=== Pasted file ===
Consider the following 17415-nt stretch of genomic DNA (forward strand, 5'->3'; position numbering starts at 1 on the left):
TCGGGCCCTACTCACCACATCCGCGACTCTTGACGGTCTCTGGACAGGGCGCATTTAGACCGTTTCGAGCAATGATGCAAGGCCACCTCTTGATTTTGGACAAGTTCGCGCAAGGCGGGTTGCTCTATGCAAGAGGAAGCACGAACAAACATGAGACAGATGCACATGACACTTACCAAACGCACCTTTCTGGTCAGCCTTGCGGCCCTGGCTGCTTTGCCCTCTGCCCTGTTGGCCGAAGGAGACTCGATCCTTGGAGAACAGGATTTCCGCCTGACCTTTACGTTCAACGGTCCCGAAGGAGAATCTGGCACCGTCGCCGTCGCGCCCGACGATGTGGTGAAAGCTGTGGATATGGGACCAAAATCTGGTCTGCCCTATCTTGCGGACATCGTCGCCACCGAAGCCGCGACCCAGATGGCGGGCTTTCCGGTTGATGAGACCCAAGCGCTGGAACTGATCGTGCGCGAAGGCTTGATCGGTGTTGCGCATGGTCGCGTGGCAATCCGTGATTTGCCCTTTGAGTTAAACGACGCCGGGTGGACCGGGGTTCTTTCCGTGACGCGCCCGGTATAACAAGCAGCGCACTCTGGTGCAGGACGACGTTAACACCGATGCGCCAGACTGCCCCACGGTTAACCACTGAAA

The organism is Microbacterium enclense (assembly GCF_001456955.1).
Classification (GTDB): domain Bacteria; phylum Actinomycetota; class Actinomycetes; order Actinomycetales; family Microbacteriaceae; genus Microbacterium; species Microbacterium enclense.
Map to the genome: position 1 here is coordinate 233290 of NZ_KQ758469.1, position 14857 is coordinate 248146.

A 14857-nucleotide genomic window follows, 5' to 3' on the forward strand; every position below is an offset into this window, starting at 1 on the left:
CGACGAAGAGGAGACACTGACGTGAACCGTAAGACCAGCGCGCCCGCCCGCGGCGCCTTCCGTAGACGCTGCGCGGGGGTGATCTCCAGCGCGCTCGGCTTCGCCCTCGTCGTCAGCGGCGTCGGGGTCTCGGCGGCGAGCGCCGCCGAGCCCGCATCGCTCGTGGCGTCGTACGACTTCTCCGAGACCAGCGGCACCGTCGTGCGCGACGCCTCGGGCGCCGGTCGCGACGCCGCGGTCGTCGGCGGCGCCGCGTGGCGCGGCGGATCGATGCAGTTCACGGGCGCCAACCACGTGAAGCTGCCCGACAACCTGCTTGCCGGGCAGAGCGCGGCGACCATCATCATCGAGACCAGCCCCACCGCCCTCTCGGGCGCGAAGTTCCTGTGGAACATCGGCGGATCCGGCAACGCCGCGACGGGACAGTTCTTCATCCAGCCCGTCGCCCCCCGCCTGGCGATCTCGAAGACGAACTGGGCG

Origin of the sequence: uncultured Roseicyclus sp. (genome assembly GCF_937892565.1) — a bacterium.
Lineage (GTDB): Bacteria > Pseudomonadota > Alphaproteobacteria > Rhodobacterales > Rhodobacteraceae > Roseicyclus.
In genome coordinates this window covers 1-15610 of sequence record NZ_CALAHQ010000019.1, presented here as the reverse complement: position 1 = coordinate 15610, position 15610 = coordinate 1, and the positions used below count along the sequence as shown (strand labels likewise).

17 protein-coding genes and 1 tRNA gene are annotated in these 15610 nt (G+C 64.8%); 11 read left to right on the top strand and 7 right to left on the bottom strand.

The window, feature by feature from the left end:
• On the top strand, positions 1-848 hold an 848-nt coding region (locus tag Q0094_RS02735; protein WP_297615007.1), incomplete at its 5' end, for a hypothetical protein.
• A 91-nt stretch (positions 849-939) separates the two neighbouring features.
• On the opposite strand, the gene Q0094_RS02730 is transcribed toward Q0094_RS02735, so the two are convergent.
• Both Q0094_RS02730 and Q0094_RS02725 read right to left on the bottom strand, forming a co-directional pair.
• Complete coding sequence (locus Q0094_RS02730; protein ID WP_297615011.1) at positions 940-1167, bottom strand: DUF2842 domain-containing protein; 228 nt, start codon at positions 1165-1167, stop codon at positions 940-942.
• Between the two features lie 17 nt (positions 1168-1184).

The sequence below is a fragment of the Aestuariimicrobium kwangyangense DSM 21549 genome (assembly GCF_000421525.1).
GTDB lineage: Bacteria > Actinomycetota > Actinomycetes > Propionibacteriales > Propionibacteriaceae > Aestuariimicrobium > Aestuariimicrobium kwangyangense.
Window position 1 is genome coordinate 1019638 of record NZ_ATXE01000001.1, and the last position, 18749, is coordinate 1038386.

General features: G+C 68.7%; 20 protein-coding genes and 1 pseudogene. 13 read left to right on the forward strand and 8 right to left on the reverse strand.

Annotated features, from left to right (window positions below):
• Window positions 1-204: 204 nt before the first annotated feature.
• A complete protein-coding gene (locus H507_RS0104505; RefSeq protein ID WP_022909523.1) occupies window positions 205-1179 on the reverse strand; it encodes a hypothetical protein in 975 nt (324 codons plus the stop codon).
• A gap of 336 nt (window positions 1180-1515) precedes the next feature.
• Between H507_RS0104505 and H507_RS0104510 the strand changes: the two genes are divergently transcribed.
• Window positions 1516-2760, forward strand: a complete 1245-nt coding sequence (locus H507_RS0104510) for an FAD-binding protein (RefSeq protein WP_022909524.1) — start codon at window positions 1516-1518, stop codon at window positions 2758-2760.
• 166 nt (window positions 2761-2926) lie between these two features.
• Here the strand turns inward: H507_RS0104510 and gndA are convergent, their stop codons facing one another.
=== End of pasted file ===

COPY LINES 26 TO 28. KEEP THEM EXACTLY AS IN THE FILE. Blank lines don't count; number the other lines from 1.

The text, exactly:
• A gap of 336 nt (window positions 1180-1515) precedes the next feature.
• Between H507_RS0104505 and H507_RS0104510 the strand changes: the two genes are divergently transcribed.
• Window positions 1516-2760, forward strand: a complete 1245-nt coding sequence (locus H507_RS0104510) for an FAD-binding protein (RefSeq protein WP_022909524.1) — start codon at window positions 1516-1518, stop codon at window positions 2758-2760.